23 August 2018

George Fox on overcoming corruption

Friends Meetinghouse, Quaker Ridge Road, Casco, Maine. Photo by Judy Maurer.
In 1658, George Fox wrote to Oliver Cromwell's daughter Elizabeth Cromwell Claypole, ... and reported in his journal that his letter proved helpful to many others. In the aftermath of Tuesday's important developments in the struggle to preserve the rule of law in the USA, the letter is proving helpful to me. Here are my favorite passages.
Be still and cool in thy own mind and spirit from thy own thoughts, and then thou wilt feel the principle of God to turn thy mind to the Lord God, whereby thou wilt feel his strength and power from whence life comes, to allay all tempests, against blusterings and storms. That is it which moulds up into patience, into innocency, into soberness, into stillness, into stayedness, into quietness, up to God, with his power.

So then this is the word of the Lord God unto you all; what the light doth make manifest and discover, temptations, confusions, distractions, distempers; do not look at the temptations, confusions, corruptions, but at the light that discovers them, that makes them manifest; and with the same light you will feel over them, to receive power to stand against them.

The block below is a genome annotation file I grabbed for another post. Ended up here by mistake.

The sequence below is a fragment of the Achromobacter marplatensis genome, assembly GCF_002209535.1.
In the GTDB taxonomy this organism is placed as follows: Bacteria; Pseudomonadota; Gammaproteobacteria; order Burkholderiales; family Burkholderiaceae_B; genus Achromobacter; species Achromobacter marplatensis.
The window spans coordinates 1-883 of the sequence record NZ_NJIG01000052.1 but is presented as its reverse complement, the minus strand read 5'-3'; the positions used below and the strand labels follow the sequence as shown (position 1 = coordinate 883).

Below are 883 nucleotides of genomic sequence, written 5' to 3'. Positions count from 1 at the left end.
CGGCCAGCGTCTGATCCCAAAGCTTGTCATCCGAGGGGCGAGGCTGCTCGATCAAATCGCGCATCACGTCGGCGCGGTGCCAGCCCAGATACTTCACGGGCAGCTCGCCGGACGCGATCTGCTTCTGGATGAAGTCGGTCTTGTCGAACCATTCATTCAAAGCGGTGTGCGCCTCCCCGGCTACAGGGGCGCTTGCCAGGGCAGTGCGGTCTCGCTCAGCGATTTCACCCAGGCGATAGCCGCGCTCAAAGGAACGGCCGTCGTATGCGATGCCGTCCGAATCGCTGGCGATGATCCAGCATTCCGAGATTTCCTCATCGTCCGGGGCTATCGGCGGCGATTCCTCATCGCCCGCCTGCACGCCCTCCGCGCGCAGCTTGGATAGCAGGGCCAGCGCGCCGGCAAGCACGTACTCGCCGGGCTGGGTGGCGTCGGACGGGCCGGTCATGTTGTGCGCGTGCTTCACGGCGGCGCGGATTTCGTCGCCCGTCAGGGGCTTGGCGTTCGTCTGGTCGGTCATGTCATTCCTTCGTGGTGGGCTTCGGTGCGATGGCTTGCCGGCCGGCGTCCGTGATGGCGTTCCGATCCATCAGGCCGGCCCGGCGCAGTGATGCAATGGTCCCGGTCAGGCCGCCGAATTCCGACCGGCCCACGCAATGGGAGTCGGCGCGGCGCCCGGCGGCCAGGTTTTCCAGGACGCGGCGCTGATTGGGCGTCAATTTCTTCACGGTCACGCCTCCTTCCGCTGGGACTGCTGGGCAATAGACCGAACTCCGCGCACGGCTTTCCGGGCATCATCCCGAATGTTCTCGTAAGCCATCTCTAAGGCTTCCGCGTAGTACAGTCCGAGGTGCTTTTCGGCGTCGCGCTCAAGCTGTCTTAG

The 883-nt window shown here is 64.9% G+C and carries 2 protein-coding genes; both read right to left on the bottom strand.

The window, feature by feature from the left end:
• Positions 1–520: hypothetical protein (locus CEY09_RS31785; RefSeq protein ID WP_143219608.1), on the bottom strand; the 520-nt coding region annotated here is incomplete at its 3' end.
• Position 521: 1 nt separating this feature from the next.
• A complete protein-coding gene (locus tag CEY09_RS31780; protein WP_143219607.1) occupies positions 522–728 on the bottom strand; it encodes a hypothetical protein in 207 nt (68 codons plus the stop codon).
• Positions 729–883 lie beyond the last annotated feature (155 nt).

For looking down at sin, and corruption, and distraction, you are swallowed up in it; but looking at the light that discovers them, you will see over them. That will give victory; and you will find grace and strength; and there is the first step of peace.
It is true that if I focus on the transgressions, I will simply wade in with rhetorical fists flying. This will not do. The U.S. president is setting up conditions for a civil war. The hostility between those who are sold out to Trump, whatever the cost, and those who greet his every outrage with scathing invective, is palpable. The next few days and weeks may decide whether the country continues as a republic under law, or becomes some kind of authoritarian, personality-driven hybrid. The people I trust do not agree on what path seems more likely, but nobody is predicting reconciliation. In this feverish time, I don't have the right to retreat, but I do need to address the fever.

As I sit still and follow Fox's advice, the first thing that comes to me is that there is no special corruption or villainy in Trump's captives that is not potentially present in me as well. They are the same biological species, they are subject to the same signals of territoriality and group mobilization, the same patterns of identifying "ours" and "theirs" and the same tendencies to ascribe evil to "them."

Via Twitter